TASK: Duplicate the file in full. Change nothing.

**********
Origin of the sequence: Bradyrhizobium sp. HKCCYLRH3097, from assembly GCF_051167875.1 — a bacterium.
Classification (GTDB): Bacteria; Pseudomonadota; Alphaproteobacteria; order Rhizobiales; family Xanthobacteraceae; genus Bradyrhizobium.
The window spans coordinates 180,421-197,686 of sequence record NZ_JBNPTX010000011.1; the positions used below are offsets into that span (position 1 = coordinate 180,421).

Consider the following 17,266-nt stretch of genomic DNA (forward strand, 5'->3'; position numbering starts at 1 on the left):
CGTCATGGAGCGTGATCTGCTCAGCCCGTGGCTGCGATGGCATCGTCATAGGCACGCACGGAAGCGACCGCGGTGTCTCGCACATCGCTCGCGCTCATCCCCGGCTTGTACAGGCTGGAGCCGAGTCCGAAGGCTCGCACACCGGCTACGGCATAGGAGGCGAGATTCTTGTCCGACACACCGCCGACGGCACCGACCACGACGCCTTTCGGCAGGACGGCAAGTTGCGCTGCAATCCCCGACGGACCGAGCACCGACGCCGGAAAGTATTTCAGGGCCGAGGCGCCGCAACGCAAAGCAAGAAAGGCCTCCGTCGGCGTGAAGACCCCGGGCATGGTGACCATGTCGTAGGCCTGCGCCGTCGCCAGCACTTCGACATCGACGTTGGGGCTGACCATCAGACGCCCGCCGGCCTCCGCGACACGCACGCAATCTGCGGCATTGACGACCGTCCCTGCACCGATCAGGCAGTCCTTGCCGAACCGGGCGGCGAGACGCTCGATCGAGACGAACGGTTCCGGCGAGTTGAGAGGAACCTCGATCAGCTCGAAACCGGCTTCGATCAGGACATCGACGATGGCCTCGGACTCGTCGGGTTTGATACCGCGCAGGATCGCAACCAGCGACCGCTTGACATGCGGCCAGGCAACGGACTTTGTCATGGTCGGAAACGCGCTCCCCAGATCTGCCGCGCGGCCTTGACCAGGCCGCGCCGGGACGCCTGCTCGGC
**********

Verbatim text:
Origin of the sequence: Bradyrhizobium sp. HKCCYLRH3097, from assembly GCF_051167875.1 — a bacterium.
Classification (GTDB): Bacteria; Pseudomonadota; Alphaproteobacteria; order Rhizobiales; family Xanthobacteraceae; genus Bradyrhizobium.
The window spans coordinates 180,421-197,686 of sequence record NZ_JBNPTX010000011.1; the positions used below are offsets into that span (position 1 = coordinate 180,421).

Consider the following 17,266-nt stretch of genomic DNA (forward strand, 5'->3'; position numbering starts at 1 on the left):
CGTCATGGAGCGTGATCTGCTCAGCCCGTGGCTGCGATGGCATCGTCATAGGCACGCACGGAAGCGACCGCGGTGTCTCGCACATCGCTCGCGCTCATCCCCGGCTTGTACAGGCTGGAGCCGAGTCCGAAGGCTCGCACACCGGCTACGGCATAGGAGGCGAGATTCTTGTCCGACACACCGCCGACGGCACCGACCACGACGCCTTTCGGCAGGACGGCAAGTTGCGCTGCAATCCCCGACGGACCGAGCACCGACGCCGGAAAGTATTTCAGGGCCGAGGCGCCGCAACGCAAAGCAAGAAAGGCCTCCGTCGGCGTGAAGACCCCGGGCATGGTGACCATGTCGTAGGCCTGCGCCGTCGCCAGCACTTCGACATCGACGTTGGGGCTGACCATCAGACGCCCGCCGGCCTCCGCGACACGCACGCAATCTGCGGCATTGACGACCGTCCCTGCACCGATCAGGCAGTCCTTGCCGAACCGGGCGGCGAGACGCTCGATCGAGACGAACGGTTCCGGCGAGTTGAGAGGAACCTCGATCAGCTCGAAACCGGCTTCGATCAGGACATCGACGATGGCCTCGGACTCGTCGGGTTTGATACCGCGCAGGATCGCAACCAGCGACCGCTTGACATGCGGCCAGGCAACGGACTTTGTCATGGTCGGAAACGCGCTCCCCAGATCTGCCGCGCGGCCTTGACCAGGCCGCGCCGGGACGCCTGCTCGGC